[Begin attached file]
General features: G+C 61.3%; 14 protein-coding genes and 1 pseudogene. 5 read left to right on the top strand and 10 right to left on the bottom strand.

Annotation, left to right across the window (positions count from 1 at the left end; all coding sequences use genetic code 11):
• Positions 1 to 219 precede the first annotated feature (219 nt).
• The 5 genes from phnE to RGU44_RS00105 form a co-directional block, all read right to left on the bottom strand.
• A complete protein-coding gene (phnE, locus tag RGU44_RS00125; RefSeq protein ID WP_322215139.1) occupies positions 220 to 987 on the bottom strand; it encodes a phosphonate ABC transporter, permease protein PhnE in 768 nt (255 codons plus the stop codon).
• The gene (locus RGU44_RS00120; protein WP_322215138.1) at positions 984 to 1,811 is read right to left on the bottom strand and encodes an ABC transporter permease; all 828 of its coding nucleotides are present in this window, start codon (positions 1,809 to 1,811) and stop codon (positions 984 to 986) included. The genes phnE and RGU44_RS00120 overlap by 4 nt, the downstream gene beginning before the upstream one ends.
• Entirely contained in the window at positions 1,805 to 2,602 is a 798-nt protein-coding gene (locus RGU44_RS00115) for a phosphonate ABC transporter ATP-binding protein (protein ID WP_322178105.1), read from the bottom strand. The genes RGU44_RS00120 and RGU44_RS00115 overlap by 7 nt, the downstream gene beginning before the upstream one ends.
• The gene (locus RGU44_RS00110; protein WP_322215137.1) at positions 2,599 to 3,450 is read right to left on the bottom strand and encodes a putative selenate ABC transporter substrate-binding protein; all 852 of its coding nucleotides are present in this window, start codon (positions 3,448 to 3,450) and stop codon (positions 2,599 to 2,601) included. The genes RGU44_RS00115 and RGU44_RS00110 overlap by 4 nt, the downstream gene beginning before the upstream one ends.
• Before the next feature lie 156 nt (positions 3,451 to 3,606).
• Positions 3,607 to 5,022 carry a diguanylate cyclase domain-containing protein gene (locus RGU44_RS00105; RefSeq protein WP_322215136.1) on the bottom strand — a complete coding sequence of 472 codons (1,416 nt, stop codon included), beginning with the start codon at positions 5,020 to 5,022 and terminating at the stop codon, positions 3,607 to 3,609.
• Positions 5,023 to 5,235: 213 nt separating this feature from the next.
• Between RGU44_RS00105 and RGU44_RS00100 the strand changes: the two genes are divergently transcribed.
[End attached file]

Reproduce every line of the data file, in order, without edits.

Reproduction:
General features: G+C 61.3%; 14 protein-coding genes and 1 pseudogene. 5 read left to right on the top strand and 10 right to left on the bottom strand.

Annotation, left to right across the window (positions count from 1 at the left end; all coding sequences use genetic code 11):
• Positions 1 to 219 precede the first annotated feature (219 nt).
• The 5 genes from phnE to RGU44_RS00105 form a co-directional block, all read right to left on the bottom strand.
• A complete protein-coding gene (phnE, locus tag RGU44_RS00125; RefSeq protein ID WP_322215139.1) occupies positions 220 to 987 on the bottom strand; it encodes a phosphonate ABC transporter, permease protein PhnE in 768 nt (255 codons plus the stop codon).
• The gene (locus RGU44_RS00120; protein WP_322215138.1) at positions 984 to 1,811 is read right to left on the bottom strand and encodes an ABC transporter permease; all 828 of its coding nucleotides are present in this window, start codon (positions 1,809 to 1,811) and stop codon (positions 984 to 986) included. The genes phnE and RGU44_RS00120 overlap by 4 nt, the downstream gene beginning before the upstream one ends.
• Entirely contained in the window at positions 1,805 to 2,602 is a 798-nt protein-coding gene (locus RGU44_RS00115) for a phosphonate ABC transporter ATP-binding protein (protein ID WP_322178105.1), read from the bottom strand. The genes RGU44_RS00120 and RGU44_RS00115 overlap by 7 nt, the downstream gene beginning before the upstream one ends.
• The gene (locus RGU44_RS00110; protein WP_322215137.1) at positions 2,599 to 3,450 is read right to left on the bottom strand and encodes a putative selenate ABC transporter substrate-binding protein; all 852 of its coding nucleotides are present in this window, start codon (positions 3,448 to 3,450) and stop codon (positions 2,599 to 2,601) included. The genes RGU44_RS00115 and RGU44_RS00110 overlap by 4 nt, the downstream gene beginning before the upstream one ends.
• Before the next feature lie 156 nt (positions 3,451 to 3,606).
• Positions 3,607 to 5,022 carry a diguanylate cyclase domain-containing protein gene (locus RGU44_RS00105; RefSeq protein WP_322215136.1) on the bottom strand — a complete coding sequence of 472 codons (1,416 nt, stop codon included), beginning with the start codon at positions 5,020 to 5,022 and terminating at the stop codon, positions 3,607 to 3,609.
• Positions 5,023 to 5,235: 213 nt separating this feature from the next.
• Between RGU44_RS00105 and RGU44_RS00100 the strand changes: the two genes are divergently transcribed.